The Chargers made some big strides both through free agency and the draft, but if San Diego is to get back into the postseason after a one-year absence, it will be because of the progress made by the 2014 draft class.
Tom Telesco's second draft class made a minimal impact last season, but that was the result of poor health more than poor play. Jason Verrett (10 games), Jeremiah Attaochu (five), Chris Watt (one) and Ryan Carrethers (six) combined to miss 22 games due to injury during their rookie seasons.
That hasn't sapped the team's confidence in those players, however, as each of them is penciled into a starting role.
Verrett was sensational when he was on the field as a rookie, successfully defending 48 of 60 passes thrown his way, including a game-winning interception in Oakland. That 80 percent success rate would put him in the same stratosphere as the game's elite cornerbacks.
The concern is that the shoulder injury that felled Verrett after just six games is the same one that bothered him heading into the 2014 draft. The hope is that offseason surgery corrected the issue once and for all, but there is no way to tell until Verrett works his way through the grind of the season.
"Having a year under my belt was definitely worth it," Verrett said. "Being able to be out here, get in the calls and be able to know where I'm at on the football field definitely helps."
The TCU product will start across from Brandon Flowers, although he may slide inside to cover slot receivers in nickel and dime packages, leaving some combination of Craig Mager, Steve Williams and Patrick Robinson to cover the outside.
Also looking to boost San Diego's pass defense is Attaochu, whose balky hamstring cost him a handful of games last season and limited him in several others. He had his moments -- including Week 1, when he had a sack-strip and a blocked punt against the Cardinals -- but they were too few and far between.
Attaochu will not lack for opportunities this season after Jarret Johnson retired and Dwight Freeney walked away unsigned. The plan is for Tourek Williams to replace Johnson as the run-stopping, edge-setting linebacker while Attaochu replaces Freeney as a pass rusher off the edge.
The Chargers are already counting on one injury-prone linebacker in Melvin Ingram, who has missed 19 games over the last two seasons, so it is critical Attaochu stays healthy on the other side. The rest of the depth chart consists of Kyle Emanuel and Cordarro Law; to say depth is a concern is an understatement.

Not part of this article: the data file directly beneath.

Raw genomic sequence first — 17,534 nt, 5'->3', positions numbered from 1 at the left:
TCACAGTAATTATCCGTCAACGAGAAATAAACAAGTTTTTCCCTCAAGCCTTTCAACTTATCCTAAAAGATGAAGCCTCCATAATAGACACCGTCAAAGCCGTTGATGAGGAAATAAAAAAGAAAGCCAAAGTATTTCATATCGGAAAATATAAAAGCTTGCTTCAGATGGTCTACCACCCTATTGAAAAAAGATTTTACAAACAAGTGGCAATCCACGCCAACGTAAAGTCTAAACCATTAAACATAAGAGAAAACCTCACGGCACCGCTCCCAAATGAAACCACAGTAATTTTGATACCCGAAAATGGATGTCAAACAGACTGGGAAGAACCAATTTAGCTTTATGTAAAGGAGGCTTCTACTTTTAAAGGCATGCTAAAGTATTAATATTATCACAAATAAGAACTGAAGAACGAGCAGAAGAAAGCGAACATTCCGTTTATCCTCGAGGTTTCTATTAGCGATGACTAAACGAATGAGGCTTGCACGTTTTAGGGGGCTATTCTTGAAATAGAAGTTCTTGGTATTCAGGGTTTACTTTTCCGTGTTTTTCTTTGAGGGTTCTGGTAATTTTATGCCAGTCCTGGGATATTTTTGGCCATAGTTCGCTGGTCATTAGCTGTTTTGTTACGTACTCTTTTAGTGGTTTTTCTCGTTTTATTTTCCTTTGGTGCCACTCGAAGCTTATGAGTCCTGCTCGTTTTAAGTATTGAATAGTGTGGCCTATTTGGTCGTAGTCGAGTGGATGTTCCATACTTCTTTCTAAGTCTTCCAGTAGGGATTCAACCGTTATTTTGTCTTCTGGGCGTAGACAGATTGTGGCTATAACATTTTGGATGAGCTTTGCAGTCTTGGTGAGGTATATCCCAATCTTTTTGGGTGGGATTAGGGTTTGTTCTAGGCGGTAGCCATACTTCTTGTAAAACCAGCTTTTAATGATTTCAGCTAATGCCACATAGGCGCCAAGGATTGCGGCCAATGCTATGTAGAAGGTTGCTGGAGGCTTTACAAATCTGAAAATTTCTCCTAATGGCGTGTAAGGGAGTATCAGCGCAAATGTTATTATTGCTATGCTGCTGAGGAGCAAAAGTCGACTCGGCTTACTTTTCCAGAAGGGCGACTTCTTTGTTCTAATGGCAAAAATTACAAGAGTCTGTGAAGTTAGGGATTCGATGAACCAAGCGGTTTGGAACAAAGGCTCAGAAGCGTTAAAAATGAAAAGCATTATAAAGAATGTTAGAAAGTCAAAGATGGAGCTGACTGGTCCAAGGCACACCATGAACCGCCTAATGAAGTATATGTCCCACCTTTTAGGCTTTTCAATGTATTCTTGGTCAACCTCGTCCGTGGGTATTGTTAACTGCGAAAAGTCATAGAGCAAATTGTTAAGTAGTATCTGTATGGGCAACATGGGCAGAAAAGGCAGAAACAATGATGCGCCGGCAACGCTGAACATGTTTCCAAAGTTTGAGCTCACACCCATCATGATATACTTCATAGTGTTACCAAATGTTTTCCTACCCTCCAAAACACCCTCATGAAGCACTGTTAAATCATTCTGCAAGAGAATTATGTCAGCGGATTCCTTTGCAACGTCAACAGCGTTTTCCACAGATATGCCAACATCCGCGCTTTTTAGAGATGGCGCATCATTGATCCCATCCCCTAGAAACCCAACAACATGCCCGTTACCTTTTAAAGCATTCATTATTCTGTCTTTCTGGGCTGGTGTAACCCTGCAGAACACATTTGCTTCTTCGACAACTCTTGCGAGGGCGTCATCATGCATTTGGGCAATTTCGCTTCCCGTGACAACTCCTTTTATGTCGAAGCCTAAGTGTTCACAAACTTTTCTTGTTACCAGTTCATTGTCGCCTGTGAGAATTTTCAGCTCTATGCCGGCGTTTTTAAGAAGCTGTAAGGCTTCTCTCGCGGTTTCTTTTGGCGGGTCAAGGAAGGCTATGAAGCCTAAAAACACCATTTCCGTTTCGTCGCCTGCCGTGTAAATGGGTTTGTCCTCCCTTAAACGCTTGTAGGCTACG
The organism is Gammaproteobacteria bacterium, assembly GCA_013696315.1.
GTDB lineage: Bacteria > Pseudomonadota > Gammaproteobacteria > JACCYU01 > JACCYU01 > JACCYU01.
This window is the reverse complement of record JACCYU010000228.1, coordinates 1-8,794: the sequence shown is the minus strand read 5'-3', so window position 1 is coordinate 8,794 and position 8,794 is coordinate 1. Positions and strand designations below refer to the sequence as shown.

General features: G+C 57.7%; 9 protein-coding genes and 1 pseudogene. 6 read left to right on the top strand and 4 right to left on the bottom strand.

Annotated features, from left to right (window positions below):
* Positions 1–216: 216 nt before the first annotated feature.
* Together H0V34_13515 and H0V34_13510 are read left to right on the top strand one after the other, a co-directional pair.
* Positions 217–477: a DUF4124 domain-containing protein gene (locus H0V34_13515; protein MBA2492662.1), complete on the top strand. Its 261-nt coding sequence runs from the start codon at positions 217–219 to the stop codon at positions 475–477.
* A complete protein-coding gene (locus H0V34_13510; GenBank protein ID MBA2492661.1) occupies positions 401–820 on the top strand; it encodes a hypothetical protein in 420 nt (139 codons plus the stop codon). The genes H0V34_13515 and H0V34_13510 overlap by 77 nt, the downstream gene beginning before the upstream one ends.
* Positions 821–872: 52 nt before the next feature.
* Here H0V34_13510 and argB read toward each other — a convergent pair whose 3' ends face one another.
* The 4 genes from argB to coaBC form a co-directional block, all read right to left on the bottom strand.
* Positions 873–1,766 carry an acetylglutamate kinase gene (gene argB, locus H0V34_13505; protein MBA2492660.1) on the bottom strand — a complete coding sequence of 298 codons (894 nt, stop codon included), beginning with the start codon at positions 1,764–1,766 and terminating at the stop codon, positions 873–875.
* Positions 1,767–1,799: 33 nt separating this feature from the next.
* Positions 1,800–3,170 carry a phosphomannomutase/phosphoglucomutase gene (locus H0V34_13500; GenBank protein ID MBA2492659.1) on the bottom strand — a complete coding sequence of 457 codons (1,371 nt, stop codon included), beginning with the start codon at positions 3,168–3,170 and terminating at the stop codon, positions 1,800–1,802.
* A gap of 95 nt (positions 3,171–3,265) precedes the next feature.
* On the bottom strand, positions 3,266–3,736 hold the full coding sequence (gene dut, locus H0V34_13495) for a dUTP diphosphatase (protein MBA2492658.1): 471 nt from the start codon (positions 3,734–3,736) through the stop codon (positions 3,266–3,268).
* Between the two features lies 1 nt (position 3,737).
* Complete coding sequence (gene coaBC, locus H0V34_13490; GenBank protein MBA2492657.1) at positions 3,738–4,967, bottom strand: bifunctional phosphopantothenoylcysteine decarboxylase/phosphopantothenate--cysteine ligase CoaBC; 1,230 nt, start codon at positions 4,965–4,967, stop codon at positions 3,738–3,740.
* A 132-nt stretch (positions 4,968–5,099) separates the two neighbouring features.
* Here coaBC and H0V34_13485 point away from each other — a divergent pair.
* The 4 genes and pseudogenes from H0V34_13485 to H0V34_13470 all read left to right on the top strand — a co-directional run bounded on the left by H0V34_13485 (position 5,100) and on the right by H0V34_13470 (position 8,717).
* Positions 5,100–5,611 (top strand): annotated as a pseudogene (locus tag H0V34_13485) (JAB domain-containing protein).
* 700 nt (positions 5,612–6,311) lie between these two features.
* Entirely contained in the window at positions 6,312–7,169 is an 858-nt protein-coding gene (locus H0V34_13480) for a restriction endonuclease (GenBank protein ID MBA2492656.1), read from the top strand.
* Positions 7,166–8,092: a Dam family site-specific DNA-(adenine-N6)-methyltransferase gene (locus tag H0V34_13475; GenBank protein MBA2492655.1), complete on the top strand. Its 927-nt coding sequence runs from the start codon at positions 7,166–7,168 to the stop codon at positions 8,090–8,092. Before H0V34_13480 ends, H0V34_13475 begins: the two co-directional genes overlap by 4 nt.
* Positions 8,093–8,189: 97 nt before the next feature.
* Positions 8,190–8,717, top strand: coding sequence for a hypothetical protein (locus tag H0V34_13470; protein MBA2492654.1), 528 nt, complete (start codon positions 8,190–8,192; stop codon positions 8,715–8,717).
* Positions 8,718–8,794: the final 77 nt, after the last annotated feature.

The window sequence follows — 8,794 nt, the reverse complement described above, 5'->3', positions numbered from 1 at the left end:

Over on the offensive side of the ball, Chris Watt steps in at the starting center with designs on proving the hub position is no longer cursed. The Chargers went through five starting centers last season, and although Watt had his strong moments, he certainly wasn't the best of them.
The hope is that with a year's development under his belt, Watt can line up next to newcomer Orlando Franklin and fortify the interior of San Diego's offensive line. Watt's plan is to take the lessons he learned from former starting center (and new radio personality) Nick Hardwick and apply them to improve his game going forward.
"How to take control as a leader in the huddle, getting to the line of scrimmage quickly, using energy and motivating guys around you," Watt said.
While Watt takes control of the middle of the offensive line, it will be another 2014 draftee assuming control of the middle of the defensive line. That would be Carrethers, the massive nose tackle from Arkansas State who was finally starting to figure out the NFL game when an elbow injury derailed his rookie season last November.
The Chargers allowed 4.5 yards per carry last season, tied for fourth-worst in the NFL, and the hope is the powerful Carrethers (with rookie Denzel Perryman roaming behind him) can shut down some of those runs up the middle.
Carrethers is the only pure nose tackle on the roster, although in San Diego's hybrid scheme, players like Sean Lissemore, Tenny Palepoi and Mitch Unrein can handle the role in short stretches. Corey Liuget will even spend some time in the middle as a pass-rushing nose tackle in obvious passing situations.
However, if Carrethers cannot stay healthy and hold down the fort on first and second downs, it will force everyone else in the rotation to play out of their depth.
The only two members of San Diego's 2014 draft class to stay healthy last season wound up playing for others teams. RB Marion Grice spent the year as a deep reserve with the Cardinals, while WR Tevin Reese hooked onto the Bengals practice squad.
Grice and Reese have a great chance to go to the playoffs this season with their respective teams. If the Chargers hope to join them in the tournament, they need the rest of their 2014 draftees to stay healthy and stay productive.
What do you expect from the 2014 draft class this season? Talk about it in our message boards!
Michael Lombardo has covered the San Diego Chargers since 2003. He spent 12 years covering the team for Scout.com and has been published by the NFL Network, Fox Sports and MySpace Sports. In addition to being publisher of SDBoltReport.com, he works as the Senior NFL Reporter for Footballinsiders.com. You can see more of his updates by following him on twitter @NFLinsider_Mike.